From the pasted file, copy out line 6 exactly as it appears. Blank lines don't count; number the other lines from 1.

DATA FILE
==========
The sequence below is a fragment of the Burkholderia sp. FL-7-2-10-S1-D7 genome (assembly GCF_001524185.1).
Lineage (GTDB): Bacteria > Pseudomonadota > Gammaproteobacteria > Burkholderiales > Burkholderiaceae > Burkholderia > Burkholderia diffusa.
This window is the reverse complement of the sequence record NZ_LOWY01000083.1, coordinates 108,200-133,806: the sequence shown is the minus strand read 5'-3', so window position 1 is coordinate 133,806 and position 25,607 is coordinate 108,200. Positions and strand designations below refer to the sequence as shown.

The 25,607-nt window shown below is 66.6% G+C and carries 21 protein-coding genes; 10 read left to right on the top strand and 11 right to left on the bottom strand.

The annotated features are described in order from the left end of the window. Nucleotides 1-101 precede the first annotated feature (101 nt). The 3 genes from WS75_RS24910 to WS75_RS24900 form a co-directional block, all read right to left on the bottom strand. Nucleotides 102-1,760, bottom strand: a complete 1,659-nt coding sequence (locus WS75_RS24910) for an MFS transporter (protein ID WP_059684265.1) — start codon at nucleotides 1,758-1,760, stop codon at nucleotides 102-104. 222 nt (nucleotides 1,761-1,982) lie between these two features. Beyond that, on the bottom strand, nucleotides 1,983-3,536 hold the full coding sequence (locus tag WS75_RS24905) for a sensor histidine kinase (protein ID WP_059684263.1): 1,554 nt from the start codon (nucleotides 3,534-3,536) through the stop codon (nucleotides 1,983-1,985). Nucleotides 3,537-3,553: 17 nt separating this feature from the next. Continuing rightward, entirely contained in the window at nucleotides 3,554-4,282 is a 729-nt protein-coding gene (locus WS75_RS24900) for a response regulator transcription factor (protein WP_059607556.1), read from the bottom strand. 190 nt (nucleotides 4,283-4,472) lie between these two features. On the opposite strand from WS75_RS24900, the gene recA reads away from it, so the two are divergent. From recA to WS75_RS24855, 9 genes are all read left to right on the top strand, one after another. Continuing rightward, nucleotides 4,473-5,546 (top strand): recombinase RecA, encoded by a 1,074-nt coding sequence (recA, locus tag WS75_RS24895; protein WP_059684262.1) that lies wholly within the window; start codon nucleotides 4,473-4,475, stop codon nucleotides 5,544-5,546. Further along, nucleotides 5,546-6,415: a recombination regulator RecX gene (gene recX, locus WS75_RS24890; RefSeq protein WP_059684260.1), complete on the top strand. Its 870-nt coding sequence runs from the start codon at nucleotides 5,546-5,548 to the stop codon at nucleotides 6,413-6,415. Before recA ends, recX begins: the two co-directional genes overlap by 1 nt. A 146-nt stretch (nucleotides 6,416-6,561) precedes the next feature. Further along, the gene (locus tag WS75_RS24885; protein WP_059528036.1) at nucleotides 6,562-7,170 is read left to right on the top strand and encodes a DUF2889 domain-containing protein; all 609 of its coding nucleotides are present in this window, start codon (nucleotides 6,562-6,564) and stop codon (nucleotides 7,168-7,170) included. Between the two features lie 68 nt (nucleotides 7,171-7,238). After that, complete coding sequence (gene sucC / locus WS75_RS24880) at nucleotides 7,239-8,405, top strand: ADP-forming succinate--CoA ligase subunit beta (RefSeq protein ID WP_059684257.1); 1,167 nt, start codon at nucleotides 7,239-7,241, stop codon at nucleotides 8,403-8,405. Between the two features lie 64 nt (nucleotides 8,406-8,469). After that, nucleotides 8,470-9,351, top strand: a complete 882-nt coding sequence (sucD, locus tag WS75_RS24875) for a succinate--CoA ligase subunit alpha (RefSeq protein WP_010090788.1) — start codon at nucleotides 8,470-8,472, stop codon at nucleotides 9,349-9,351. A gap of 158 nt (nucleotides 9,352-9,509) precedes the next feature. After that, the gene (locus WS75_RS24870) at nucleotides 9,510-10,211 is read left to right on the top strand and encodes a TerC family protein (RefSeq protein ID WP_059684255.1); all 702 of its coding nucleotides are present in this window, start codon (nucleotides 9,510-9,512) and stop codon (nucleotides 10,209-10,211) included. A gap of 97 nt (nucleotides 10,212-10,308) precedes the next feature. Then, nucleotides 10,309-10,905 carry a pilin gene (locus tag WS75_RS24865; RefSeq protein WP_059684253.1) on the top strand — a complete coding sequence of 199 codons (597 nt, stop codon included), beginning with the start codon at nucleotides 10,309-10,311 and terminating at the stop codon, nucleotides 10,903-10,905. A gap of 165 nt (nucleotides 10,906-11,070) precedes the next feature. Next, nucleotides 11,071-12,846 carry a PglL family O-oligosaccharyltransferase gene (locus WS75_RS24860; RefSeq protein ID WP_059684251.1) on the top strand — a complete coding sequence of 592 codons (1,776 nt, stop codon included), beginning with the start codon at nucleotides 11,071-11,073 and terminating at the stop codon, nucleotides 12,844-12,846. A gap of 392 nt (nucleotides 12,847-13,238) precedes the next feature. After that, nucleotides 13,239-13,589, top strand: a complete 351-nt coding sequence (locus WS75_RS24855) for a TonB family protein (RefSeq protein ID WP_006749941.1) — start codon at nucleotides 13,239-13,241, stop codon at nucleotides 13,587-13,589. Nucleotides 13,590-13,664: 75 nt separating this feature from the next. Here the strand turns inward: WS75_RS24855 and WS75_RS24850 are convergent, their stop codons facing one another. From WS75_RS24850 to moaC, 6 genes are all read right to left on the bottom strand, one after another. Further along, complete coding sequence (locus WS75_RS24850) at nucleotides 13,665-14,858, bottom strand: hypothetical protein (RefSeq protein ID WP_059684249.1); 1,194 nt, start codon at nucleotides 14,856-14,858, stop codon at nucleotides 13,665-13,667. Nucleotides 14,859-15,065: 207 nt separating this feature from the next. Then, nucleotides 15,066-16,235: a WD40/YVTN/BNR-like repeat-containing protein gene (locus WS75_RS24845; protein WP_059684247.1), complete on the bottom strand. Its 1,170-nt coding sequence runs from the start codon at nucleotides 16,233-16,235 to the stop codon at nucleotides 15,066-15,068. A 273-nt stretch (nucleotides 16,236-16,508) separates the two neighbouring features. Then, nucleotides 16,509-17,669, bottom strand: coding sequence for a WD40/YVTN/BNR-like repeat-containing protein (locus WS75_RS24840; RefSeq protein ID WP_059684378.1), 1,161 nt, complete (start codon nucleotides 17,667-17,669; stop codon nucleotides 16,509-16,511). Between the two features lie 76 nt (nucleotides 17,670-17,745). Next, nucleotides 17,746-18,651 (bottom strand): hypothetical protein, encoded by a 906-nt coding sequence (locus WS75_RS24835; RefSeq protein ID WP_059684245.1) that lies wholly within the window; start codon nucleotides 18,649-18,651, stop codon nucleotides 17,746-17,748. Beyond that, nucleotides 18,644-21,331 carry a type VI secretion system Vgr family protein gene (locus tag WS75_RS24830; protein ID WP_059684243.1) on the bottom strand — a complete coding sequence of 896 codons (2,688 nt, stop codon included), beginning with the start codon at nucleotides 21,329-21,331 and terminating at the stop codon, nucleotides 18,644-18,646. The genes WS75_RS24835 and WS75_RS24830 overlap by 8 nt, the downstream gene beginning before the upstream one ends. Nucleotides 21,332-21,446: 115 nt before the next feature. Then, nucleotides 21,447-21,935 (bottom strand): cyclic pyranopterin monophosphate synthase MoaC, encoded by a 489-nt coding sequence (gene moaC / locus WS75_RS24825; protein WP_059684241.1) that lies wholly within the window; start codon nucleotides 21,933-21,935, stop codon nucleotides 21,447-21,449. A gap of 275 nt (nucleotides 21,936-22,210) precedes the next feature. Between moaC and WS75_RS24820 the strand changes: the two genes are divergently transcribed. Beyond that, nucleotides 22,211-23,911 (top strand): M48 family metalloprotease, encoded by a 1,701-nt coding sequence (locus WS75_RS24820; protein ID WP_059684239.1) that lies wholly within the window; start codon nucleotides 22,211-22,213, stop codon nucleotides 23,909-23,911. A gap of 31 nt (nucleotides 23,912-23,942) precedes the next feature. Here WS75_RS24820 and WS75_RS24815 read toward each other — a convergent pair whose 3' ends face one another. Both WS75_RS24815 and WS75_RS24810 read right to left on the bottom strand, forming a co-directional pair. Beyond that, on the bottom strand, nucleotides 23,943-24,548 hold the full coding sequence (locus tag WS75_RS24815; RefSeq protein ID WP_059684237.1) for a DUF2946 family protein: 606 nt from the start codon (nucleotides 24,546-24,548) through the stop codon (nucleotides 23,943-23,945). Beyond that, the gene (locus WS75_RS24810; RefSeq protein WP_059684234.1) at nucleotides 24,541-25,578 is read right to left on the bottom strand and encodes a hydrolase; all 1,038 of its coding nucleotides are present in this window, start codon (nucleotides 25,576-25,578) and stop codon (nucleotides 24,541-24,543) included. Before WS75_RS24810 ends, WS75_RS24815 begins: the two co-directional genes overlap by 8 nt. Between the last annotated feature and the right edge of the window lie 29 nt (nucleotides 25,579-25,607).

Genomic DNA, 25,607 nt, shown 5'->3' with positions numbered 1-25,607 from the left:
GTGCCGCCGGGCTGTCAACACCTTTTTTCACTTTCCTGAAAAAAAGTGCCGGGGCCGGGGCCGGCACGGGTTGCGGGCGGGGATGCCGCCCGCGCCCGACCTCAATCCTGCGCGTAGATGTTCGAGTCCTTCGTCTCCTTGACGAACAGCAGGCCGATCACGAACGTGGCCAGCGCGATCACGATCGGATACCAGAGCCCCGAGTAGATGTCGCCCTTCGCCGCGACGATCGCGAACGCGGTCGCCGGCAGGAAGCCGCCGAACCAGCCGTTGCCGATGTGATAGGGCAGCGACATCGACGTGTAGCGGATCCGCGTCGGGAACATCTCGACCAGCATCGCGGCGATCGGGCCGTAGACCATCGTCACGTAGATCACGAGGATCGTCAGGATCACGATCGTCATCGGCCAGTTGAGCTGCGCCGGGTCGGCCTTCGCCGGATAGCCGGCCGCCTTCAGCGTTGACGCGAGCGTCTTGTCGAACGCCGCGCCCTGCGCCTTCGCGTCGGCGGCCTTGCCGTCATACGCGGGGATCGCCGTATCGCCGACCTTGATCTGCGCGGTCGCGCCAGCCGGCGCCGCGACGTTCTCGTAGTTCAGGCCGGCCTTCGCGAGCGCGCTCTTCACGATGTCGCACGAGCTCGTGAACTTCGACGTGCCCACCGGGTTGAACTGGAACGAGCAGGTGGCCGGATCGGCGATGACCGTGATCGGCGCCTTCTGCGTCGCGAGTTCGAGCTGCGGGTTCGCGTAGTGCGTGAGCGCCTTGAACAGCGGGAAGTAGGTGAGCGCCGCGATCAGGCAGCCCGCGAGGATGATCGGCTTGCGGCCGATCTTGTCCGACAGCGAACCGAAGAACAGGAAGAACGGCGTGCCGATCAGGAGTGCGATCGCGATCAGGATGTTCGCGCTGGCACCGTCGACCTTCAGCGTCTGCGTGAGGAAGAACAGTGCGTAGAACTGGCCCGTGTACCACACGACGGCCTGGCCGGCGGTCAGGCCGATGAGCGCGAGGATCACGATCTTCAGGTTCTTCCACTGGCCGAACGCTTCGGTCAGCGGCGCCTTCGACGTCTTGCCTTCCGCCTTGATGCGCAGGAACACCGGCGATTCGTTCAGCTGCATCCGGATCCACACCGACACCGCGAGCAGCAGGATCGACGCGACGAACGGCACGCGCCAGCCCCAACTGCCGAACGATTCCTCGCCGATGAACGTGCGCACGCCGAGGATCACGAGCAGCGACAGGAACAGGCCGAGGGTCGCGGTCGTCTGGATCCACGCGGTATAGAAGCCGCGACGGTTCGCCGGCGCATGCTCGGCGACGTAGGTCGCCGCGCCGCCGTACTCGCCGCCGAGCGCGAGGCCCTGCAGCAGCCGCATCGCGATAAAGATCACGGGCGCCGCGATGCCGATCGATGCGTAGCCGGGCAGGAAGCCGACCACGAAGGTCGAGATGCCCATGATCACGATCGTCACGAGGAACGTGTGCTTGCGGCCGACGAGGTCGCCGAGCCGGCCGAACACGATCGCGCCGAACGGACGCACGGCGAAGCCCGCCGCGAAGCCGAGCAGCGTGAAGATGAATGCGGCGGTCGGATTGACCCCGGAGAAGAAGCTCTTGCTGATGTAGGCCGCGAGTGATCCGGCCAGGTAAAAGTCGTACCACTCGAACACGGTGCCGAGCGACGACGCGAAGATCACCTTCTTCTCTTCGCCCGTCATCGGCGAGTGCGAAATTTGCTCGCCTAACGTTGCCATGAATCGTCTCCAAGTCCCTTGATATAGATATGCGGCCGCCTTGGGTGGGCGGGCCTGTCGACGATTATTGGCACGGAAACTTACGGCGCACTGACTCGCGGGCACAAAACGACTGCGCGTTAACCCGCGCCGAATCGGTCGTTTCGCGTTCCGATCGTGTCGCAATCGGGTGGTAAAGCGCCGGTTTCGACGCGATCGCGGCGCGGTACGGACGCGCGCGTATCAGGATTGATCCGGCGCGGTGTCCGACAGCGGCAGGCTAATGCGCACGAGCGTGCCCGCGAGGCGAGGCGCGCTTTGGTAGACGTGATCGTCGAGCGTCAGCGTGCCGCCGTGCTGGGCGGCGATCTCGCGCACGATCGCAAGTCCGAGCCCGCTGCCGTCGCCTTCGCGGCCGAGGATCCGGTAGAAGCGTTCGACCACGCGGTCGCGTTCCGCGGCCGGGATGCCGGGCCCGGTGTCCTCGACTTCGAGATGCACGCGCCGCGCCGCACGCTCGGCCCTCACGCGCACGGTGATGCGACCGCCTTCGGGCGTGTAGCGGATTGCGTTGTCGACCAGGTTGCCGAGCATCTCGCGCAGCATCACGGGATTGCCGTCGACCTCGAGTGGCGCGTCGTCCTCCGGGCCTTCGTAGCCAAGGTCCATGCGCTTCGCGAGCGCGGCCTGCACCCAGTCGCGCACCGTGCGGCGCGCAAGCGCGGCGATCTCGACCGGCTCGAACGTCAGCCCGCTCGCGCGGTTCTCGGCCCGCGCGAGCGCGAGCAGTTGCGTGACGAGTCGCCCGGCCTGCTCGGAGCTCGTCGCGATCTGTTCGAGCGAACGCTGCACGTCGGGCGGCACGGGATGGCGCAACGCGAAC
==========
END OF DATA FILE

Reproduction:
Genomic DNA, 25,607 nt, shown 5'->3' with positions numbered 1-25,607 from the left: